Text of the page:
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How to use a different epoch with DateTime

by thimes (Novice)
on Feb 14, 2017 at 02:00 UTC ( #1181949=perlquestion: print w/replies, xml ) Need Help??
thimes has asked for the wisdom of the Perl Monks concerning the following question:

I am forced to use the epoch Jan 1, 2000 12:00:00. I need to convert from DateTime format to seconds, then back from seconds to DateTime format. How can I do this the easiest way?

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Re: How to use a different epoch with DateTime
by Cristoforo (Curate) on Feb 14, 2017 at 03:25 UTC
    Here is a solution using Time::Piece.
    C:\Old_Data\perlp>corelist Time::Piece Time::Piece was first released with perl v5.9.5
    #!/usr/bin/perl use strict; use warnings; use Time::Piece; my $dt = 'Jan 1, 2000 12:00:00'; my $fmt = '%b %d, %Y %H:%M:%S'; my $epoch = Time::Piece->strptime($dt, $fmt); $epoch += 86400*5; #print localtime($epoch)->strftime($fmt); print $epoch->strftime($fmt);
    This prints Jan 06, 2000 12:00:00

    Update: I wasn't sure if your question specifically wanted a DateTime solution or just a way to convert from a timestamp to epoch and back. Sorry if my post doesn't meet your expectations.

    I'm not well acquainted with the DateTime module, but I'm sure there is a simple solution there as well.

    Update2: Changed the print line to the desired form. Arrg

      Thanks for the great response. DateTime solution not necessary. This looks straight forward. I will give it a try and let you know if it works for me. Thanks
Re: How to use a different epoch with DateTime
by thomas895 (Chaplain) on Feb 14, 2017 at 02:02 UTC

    You could create another DateTime with your epoch, and then use the difference between another time and your epoch instance in some way.

    "Excuse me for butting in, but I'm interrupt-driven..."
Re: How to use a different epoch with DateTime
by anita2R (Beadle) on Feb 14, 2017 at 21:37 UTC

    Does the system you work on have its epoch set to zero for 01 January 2000, or does it use the standard Linux epoch of 01 January 1970?

    (I am ignoring the issue of whether your year 2000 epoch starts at midnight or at noon!)

    Try this to see what it's set at:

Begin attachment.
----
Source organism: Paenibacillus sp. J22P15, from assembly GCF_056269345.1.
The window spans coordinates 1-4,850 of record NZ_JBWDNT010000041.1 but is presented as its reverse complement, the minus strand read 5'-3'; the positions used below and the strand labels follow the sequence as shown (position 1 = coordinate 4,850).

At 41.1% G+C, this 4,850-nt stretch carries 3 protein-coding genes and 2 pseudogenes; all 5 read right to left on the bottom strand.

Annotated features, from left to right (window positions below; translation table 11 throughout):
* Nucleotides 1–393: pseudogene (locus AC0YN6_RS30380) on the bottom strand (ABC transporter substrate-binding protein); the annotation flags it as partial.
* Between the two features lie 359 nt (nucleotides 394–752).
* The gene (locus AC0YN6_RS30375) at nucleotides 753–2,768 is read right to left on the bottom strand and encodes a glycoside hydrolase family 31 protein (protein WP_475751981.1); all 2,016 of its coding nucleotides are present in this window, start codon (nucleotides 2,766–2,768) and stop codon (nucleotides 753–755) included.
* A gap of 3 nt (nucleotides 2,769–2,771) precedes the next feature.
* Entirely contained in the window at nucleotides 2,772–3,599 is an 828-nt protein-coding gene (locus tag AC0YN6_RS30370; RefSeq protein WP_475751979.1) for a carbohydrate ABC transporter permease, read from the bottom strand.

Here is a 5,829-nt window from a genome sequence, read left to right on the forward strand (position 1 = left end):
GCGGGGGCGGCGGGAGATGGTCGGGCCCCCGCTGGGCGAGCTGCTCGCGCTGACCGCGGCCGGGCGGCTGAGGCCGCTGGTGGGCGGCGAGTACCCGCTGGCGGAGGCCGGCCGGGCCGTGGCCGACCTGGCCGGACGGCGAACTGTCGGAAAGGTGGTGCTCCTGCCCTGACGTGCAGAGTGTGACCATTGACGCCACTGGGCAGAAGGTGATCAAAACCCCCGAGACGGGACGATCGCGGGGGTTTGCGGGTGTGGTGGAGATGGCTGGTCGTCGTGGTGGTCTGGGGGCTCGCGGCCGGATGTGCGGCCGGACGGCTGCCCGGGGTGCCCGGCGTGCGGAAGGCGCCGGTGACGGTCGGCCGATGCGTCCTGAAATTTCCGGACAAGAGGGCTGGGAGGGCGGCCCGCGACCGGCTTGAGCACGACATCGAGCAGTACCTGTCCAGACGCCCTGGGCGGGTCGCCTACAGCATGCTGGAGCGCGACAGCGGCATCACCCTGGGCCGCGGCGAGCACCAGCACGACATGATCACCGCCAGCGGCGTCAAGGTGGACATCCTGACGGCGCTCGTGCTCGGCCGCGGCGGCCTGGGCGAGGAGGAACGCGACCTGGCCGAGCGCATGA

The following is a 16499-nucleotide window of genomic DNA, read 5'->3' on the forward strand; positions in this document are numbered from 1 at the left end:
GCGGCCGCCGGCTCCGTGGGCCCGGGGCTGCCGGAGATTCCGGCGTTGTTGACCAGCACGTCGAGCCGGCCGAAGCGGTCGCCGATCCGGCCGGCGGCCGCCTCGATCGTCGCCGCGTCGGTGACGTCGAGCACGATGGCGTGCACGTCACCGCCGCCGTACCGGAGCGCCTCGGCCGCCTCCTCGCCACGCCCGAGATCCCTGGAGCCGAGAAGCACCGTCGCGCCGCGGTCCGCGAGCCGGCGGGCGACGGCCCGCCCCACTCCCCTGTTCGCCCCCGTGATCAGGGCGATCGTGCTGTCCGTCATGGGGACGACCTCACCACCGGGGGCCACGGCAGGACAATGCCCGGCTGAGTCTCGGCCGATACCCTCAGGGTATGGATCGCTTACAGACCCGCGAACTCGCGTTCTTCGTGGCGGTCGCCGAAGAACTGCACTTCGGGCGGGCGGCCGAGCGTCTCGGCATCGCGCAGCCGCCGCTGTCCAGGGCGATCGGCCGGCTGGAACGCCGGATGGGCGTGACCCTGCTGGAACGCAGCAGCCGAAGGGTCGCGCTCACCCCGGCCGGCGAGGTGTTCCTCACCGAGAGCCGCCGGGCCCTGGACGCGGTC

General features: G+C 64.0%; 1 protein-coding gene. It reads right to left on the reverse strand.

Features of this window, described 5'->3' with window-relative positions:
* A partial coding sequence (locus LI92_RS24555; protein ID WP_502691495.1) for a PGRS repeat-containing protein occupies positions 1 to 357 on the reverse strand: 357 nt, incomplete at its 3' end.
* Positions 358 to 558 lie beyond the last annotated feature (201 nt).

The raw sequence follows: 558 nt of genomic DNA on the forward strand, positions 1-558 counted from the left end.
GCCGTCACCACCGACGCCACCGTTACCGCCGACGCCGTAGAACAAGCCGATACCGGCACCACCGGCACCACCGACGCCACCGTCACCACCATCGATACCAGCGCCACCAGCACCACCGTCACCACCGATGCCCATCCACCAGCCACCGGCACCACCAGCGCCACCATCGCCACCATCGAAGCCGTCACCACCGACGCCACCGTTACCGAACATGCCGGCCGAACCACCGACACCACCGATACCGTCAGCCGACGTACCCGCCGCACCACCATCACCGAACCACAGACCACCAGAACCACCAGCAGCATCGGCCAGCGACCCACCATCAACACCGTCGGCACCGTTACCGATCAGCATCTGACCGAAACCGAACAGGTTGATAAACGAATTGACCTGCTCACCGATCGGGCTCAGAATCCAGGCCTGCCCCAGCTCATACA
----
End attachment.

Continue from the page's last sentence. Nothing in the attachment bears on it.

#!/usr/bin/perl # use Time::Local; # use strict; use warnings; # note months are 0 to 11 - hence the '-1' # timegm is seconds, minutes, hours, day, month -1, year my $two_k_epoch = timegm( 0, 0, 0, 1, 0, 2000 ); # midnight 01 January + 2000 - change to noon if required my $linux_epoch = timegm( 0, 0, 0, 1, 0, 1970 ); # midnight 01 January + 1970 print "2K epoch: $two_k_epoch\tLinux epoch: $linux_epoch\n";

    If the 2K epoch is zero, then you shouldn't have to do anything, as all calculations will be using that epoch. As long as the calculated seconds are not transferred to another system that is using the Linux epoch there shouldn't be any problems, but it's not something I can test.

    If however your system is using standard Linux epoch ($linux_epoch is zero) the you will have to subtract the year 2000 value from all calculated seconds and add it back again before converting seconds back to eye-readable values.

    You will still need to know whether you are working in UTC or local time.

    When you used 'DateTime' in your question title, did you specifically mean the perl DateTime module, or just any date and time module. From what I have just read, DateTime uses an epoch based on year 1 (long before the Gregorian calendar was invented),

     In this calendar, the first day of the calendar (the epoch), is the first day of year 1

    As an aside, I like Date::Calc as I do a fair bit of adding/subtracting days or hours from start dates/times

      Yes I was referring to the Perl DateTime module. But I'm not stuck on using that. My problem is this. 1. I must use the epoch 2000 Jan 1, 12:00:00 (UTC) That's 12noon. 2. From that epoch I will be given both beginning and end time boundaries in the future. 3. I will need to add/sub seconds from either of those boundaries. 4. Then convert back to readable form in UTC.